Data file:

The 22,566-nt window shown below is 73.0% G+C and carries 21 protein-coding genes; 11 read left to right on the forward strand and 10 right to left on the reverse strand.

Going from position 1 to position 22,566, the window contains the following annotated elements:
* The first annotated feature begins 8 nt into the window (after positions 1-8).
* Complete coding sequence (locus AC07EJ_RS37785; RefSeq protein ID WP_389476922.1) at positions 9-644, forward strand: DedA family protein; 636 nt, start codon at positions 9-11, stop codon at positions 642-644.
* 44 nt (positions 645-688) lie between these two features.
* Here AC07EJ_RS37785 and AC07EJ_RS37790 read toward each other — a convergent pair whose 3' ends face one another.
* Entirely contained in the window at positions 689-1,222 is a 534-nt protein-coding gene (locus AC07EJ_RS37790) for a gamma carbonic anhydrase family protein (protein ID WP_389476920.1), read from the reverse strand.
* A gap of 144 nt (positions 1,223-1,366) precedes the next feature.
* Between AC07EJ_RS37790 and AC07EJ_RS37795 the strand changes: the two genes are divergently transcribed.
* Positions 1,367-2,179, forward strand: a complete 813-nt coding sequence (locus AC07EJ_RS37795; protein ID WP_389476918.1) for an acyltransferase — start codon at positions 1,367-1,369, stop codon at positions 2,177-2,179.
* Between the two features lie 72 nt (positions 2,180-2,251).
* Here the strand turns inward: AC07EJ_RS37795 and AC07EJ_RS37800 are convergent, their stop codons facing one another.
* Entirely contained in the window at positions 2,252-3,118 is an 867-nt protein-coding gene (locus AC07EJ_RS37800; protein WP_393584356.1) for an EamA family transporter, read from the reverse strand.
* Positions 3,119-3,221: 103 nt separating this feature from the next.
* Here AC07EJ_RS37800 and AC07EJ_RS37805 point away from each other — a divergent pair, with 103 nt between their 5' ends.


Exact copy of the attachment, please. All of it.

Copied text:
The 22,566-nt window shown below is 73.0% G+C and carries 21 protein-coding genes; 11 read left to right on the forward strand and 10 right to left on the reverse strand.

Going from position 1 to position 22,566, the window contains the following annotated elements:
* The first annotated feature begins 8 nt into the window (after positions 1-8).
* Complete coding sequence (locus AC07EJ_RS37785; RefSeq protein ID WP_389476922.1) at positions 9-644, forward strand: DedA family protein; 636 nt, start codon at positions 9-11, stop codon at positions 642-644.
* 44 nt (positions 645-688) lie between these two features.
* Here AC07EJ_RS37785 and AC07EJ_RS37790 read toward each other — a convergent pair whose 3' ends face one another.
* Entirely contained in the window at positions 689-1,222 is a 534-nt protein-coding gene (locus AC07EJ_RS37790) for a gamma carbonic anhydrase family protein (protein ID WP_389476920.1), read from the reverse strand.
* A gap of 144 nt (positions 1,223-1,366) precedes the next feature.
* Between AC07EJ_RS37790 and AC07EJ_RS37795 the strand changes: the two genes are divergently transcribed.
* Positions 1,367-2,179, forward strand: a complete 813-nt coding sequence (locus AC07EJ_RS37795; protein ID WP_389476918.1) for an acyltransferase — start codon at positions 1,367-1,369, stop codon at positions 2,177-2,179.
* Between the two features lie 72 nt (positions 2,180-2,251).
* Here the strand turns inward: AC07EJ_RS37795 and AC07EJ_RS37800 are convergent, their stop codons facing one another.
* Entirely contained in the window at positions 2,252-3,118 is an 867-nt protein-coding gene (locus AC07EJ_RS37800; protein WP_393584356.1) for an EamA family transporter, read from the reverse strand.
* Positions 3,119-3,221: 103 nt separating this feature from the next.
* Here AC07EJ_RS37800 and AC07EJ_RS37805 point away from each other — a divergent pair, with 103 nt between their 5' ends.